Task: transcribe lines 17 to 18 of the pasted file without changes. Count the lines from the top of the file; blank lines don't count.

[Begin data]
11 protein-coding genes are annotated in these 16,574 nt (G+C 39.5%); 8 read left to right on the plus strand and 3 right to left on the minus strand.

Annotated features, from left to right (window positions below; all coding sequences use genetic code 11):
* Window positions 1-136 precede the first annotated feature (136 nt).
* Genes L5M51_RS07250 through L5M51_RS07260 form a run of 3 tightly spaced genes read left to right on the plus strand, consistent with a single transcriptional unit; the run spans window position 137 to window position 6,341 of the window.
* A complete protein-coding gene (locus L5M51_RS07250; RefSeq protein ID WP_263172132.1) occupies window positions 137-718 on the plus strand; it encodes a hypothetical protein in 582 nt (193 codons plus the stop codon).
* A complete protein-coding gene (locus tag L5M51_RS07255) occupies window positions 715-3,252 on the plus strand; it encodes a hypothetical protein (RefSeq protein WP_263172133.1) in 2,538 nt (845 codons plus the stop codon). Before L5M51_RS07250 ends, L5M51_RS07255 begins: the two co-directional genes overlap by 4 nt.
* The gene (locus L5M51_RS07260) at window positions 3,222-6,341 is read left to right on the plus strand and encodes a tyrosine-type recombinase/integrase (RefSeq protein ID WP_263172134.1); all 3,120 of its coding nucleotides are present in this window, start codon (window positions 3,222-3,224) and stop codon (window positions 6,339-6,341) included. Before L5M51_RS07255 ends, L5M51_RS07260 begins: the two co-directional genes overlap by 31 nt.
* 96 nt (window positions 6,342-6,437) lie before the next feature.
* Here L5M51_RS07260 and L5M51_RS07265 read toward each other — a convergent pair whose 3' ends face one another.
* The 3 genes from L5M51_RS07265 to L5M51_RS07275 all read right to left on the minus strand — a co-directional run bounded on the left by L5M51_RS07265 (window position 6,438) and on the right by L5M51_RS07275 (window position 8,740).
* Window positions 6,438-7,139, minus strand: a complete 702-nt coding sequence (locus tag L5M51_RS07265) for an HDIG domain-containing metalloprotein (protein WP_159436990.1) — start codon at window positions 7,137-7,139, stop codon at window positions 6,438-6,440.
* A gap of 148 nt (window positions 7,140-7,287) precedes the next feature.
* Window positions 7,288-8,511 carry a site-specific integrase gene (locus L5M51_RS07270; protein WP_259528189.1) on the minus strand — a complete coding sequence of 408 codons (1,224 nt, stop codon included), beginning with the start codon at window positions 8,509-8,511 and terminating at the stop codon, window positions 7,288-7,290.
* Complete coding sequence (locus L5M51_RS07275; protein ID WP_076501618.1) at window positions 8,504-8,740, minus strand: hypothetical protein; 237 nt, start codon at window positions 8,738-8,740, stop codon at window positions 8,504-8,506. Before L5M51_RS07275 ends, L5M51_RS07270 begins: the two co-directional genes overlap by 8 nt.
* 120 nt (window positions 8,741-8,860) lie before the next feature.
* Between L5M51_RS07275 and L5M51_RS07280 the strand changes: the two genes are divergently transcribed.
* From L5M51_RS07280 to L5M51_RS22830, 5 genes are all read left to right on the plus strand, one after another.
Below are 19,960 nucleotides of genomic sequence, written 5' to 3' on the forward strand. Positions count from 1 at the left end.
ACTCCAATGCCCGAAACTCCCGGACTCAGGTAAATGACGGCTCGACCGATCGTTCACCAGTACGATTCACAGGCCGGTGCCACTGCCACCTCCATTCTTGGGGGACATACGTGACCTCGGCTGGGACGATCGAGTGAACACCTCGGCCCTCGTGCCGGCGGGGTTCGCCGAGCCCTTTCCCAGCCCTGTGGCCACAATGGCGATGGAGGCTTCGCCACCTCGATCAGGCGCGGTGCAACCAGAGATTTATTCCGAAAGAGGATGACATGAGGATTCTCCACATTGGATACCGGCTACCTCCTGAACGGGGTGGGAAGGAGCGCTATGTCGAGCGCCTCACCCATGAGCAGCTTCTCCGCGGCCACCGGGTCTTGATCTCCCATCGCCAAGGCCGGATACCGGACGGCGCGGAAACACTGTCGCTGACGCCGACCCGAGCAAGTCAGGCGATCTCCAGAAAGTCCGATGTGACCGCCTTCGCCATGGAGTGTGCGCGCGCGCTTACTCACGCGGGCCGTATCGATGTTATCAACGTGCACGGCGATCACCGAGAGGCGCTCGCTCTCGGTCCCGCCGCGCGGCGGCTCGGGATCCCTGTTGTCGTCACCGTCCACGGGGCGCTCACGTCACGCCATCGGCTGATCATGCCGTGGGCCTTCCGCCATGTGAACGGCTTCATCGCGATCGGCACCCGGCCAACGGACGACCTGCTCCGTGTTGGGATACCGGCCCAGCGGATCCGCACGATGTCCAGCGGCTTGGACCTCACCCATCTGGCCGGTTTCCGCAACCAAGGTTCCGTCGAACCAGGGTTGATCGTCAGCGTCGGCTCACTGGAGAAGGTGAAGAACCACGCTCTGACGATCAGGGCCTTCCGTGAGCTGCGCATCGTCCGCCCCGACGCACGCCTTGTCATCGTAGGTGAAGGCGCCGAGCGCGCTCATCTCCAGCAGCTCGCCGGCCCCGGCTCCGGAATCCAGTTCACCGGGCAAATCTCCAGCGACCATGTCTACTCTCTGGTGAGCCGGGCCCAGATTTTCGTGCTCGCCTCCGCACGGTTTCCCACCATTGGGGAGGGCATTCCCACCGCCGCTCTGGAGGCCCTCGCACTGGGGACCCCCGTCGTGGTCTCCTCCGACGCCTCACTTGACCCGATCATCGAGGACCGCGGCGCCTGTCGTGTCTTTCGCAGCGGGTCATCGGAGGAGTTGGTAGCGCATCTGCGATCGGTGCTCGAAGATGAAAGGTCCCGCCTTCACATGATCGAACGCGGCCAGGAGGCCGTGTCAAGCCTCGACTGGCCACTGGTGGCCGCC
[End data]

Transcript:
* From L5M51_RS07280 to L5M51_RS22830, 5 genes are all read left to right on the plus strand, one after another.
Below are 19,960 nucleotides of genomic sequence, written 5' to 3' on the forward strand. Positions count from 1 at the left end.